File backups copy the files that you can see over to another hard drive or backup location. If you have a lot of photos or videos on your computer that you couldn't replace, but wouldn't mind having to restore everything else from scratch, file backup is an acceptable choice. With this method, you usually won't have to buy as big of an external hard drive or cloud backup plan since you won't have to store everything that's on the original drive.
There are two types of back up software you can use. Windows 10 backup software or a third party software like Acronis.
Windows 10 has a back up app. Search for "backup settings" on your computer's internal search and you will find this app. There are two back up options that you can use to implement the LOSS system. These two options are "Backup files to Onedrive" and "Backup File History".
Backup files to Onedrive is exactly what it sounds like. If you have a Onedrive account you can send important files to Onedrive. Select this option and it will calculate how many files you have on Desktop, Documents and Pictures. You can select all three or just one. It will then calculate how much space you will have left after the computer backup is complete. Remember this is only back up important files, but it is offsite (the O in LOSS).
Backup File History allows you to select an external hard drive to back up your computer. This hard drive can be an external drive or something more extensive such as a NAS. The is the L in LOSS. A system backup to an local hard drive.
If you have recently upgraded to an SSD you would be familiar with Acronis. This software is an eample of third party back up software. If you have a Crucial SSD, the software is free to use in a limited way. There is a backup function, this allows you to back up your computer to an external hard drive. For around $100 a year you can unlock the premium aspects of the software and back up files to the Acronis cloud. Acronis, like most backup software, is appropriate for the LOSS backup strategy. Backup files to a local drive (L in LOSS) and using the Acronis cloud to back up important file offsite (the O in LOSS). Both backups can be set automatically insuring it is a Simple System (SS in LOSS).
Another effective backup strategy is disk cloning. Using software such as Acronis to cloning your drive onto a backup drive. It feels like a lifesaver when a main hard drive fails, all you have to do is plug in the clone and boot the computer. The only information you would lose it any data that was writing to the drive after the last clone. A clone effectively is making an exact copy, or clone, of your current hard drive. Since it does copy everything, you'll need an extra disk drive with enough space to hold it all. Software such as Acronis can schedule a clone after hours. The downside of cloning is you are backing up everything, on every clone. Backup software backs up incrementally. This means the software only backs up files that have changed.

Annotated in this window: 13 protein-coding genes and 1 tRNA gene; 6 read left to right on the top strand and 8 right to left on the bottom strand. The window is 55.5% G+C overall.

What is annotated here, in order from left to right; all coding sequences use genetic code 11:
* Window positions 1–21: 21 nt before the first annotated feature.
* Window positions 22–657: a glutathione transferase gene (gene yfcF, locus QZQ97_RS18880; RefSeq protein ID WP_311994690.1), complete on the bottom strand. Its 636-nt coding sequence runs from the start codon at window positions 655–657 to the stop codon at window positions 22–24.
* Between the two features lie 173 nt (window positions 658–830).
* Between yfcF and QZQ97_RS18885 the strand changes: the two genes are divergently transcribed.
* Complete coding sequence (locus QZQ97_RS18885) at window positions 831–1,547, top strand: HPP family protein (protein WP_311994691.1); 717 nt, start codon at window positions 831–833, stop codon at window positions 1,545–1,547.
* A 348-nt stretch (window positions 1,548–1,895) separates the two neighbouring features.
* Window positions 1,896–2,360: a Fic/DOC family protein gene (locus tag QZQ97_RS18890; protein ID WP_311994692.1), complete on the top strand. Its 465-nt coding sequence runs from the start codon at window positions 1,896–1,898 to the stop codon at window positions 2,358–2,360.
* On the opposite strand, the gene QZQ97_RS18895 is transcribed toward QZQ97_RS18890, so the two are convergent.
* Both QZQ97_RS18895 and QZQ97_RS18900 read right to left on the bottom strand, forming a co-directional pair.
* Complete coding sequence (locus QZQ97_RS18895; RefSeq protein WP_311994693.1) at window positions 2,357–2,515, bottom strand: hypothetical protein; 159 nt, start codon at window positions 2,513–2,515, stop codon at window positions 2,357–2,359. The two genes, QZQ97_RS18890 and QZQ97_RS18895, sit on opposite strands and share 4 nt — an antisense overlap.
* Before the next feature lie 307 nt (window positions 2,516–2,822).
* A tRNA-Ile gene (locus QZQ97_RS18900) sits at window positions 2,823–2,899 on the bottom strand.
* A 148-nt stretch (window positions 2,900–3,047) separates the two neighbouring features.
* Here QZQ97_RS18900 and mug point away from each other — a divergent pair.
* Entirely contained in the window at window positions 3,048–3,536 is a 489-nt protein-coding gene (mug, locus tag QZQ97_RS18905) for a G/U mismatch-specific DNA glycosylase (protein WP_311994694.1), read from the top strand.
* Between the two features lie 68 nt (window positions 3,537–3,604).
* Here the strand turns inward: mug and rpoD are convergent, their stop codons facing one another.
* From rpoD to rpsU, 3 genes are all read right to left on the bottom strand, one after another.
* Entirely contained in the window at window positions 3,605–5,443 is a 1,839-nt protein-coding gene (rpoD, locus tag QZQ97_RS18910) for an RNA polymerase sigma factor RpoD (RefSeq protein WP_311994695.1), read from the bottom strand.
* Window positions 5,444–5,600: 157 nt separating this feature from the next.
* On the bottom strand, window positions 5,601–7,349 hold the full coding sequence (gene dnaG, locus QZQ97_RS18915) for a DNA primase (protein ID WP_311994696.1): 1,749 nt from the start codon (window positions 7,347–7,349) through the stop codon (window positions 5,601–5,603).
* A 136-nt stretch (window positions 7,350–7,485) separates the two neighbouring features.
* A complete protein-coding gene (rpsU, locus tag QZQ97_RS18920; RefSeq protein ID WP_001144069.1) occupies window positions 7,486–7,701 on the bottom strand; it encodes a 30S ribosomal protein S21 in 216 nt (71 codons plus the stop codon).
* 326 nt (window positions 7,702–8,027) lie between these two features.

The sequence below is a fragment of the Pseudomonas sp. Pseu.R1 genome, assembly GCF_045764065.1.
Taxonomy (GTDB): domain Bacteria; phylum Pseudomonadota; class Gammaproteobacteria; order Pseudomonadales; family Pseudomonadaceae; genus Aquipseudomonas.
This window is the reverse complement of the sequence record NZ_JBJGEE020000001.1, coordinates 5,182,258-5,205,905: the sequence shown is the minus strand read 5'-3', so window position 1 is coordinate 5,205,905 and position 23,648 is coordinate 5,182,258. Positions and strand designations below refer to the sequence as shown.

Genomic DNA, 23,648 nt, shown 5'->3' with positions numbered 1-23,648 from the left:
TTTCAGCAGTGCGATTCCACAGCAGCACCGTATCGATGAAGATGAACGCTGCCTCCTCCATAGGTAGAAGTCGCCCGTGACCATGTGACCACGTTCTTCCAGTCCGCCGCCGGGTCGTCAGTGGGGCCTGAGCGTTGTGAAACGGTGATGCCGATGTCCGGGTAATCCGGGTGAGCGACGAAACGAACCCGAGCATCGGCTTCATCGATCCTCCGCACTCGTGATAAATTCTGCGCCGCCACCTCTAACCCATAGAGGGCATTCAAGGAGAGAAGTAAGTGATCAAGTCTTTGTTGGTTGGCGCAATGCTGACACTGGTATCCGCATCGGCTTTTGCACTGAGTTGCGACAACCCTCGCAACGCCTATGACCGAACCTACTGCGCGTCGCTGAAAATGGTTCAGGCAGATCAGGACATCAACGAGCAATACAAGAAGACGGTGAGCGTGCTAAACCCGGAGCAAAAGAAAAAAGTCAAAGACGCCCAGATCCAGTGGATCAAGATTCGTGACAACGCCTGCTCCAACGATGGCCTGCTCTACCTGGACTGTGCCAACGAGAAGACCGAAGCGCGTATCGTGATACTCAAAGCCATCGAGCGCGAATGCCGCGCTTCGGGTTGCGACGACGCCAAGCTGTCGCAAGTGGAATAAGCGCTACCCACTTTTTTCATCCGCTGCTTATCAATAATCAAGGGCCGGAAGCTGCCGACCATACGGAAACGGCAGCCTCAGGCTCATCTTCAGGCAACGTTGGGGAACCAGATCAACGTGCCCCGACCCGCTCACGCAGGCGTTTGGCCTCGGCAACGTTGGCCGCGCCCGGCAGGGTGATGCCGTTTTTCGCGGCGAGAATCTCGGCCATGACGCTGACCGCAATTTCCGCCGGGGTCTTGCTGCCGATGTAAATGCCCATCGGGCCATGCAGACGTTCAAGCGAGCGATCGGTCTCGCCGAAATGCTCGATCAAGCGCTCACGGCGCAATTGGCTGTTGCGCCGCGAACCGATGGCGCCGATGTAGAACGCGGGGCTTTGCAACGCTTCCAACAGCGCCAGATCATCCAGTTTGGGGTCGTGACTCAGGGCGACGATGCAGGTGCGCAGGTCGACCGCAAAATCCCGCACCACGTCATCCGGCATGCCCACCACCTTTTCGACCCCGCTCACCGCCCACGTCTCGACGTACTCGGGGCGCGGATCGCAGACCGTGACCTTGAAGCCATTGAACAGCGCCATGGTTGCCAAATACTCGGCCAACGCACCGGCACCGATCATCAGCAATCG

The easiest way to clone your hard drive is to buy an external hard drive and plug it into the computer via USB or USB-C. This saves you from having to open up your computer case, find a spot to slide in another drive, and connect it all up to the power supply and motherboard. Once you have your extra drive connected, use software to create the clone.
Disk cloning is also great if you decide to upgrade your current internal drive to a larger one. Once you install the larger drive, just copy everything back from the spare. You'll be able to get going right away, and your computer will work like it always did - except for having the extra disk space that you added.
Cloud Storage Services
Cloud backup involves uploading copies of your files to remote servers run by outside companies. It is different from other remote backup options because it doesn't involve you physically sending a spare hard drive somewhere else. This makes it easy for you to keep up-to-date copies of your files, but it has the minor downside of requiring an internet connection in order to work. Fortunately, internet services are, in most areas, stable enough that this will rarely be an issue.
Some cloud backup services do offer the ability to send or receive a physical hard drive. This is because it can take days to transfer terabytes of data, even over fast internet connections. You can send in the initial drive, and then make incremental backups online. When it's time to get data back, they can send you a physical copy so you can transfer your files directly instead of using all of your internet bandwidth for a prolonged period.
Whether you'll be interested in using this option depends on how much data is in question. For many, it won't be worth it to mail or receive physical drives. However, if you have a large amount of data to transfer, or your internet connection is slow (as many rural connections are), it's definitely a feature you should look for.
According to the big computing site Tom's Guide, the best cloud storage service for 2021 is IDrive, with Backblaze and Acronis True Image also making their top three. iDrive has a 10-terabyte data cap, making it great for most PC users. It is also affordable. Backblaze is even more affordable, and allows for "set and forget" operation. Acronis cloud backup stands on the opposite end of the three, with higher prices but a huge array of options to choose from.